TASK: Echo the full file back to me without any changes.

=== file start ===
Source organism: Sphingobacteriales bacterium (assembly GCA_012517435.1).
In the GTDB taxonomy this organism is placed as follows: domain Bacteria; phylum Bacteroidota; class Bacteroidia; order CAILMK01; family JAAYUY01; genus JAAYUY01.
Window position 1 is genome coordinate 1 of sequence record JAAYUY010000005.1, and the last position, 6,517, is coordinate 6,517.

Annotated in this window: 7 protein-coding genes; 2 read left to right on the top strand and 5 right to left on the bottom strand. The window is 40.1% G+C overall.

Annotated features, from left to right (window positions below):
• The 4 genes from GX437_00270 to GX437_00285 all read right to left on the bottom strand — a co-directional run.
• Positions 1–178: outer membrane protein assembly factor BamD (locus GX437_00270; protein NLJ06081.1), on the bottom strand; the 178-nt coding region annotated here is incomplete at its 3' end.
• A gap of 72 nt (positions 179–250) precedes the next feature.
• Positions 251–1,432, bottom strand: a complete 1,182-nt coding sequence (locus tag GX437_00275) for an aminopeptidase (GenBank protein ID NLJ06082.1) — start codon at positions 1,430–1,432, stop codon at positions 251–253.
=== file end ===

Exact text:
Source organism: Sphingobacteriales bacterium (assembly GCA_012517435.1).
In the GTDB taxonomy this organism is placed as follows: domain Bacteria; phylum Bacteroidota; class Bacteroidia; order CAILMK01; family JAAYUY01; genus JAAYUY01.
Window position 1 is genome coordinate 1 of sequence record JAAYUY010000005.1, and the last position, 6,517, is coordinate 6,517.

Annotated in this window: 7 protein-coding genes; 2 read left to right on the top strand and 5 right to left on the bottom strand. The window is 40.1% G+C overall.

Annotated features, from left to right (window positions below):
• The 4 genes from GX437_00270 to GX437_00285 all read right to left on the bottom strand — a co-directional run.
• Positions 1–178: outer membrane protein assembly factor BamD (locus GX437_00270; protein NLJ06081.1), on the bottom strand; the 178-nt coding region annotated here is incomplete at its 3' end.
• A gap of 72 nt (positions 179–250) precedes the next feature.
• Positions 251–1,432, bottom strand: a complete 1,182-nt coding sequence (locus tag GX437_00275) for an aminopeptidase (GenBank protein ID NLJ06082.1) — start codon at positions 1,430–1,432, stop codon at positions 251–253.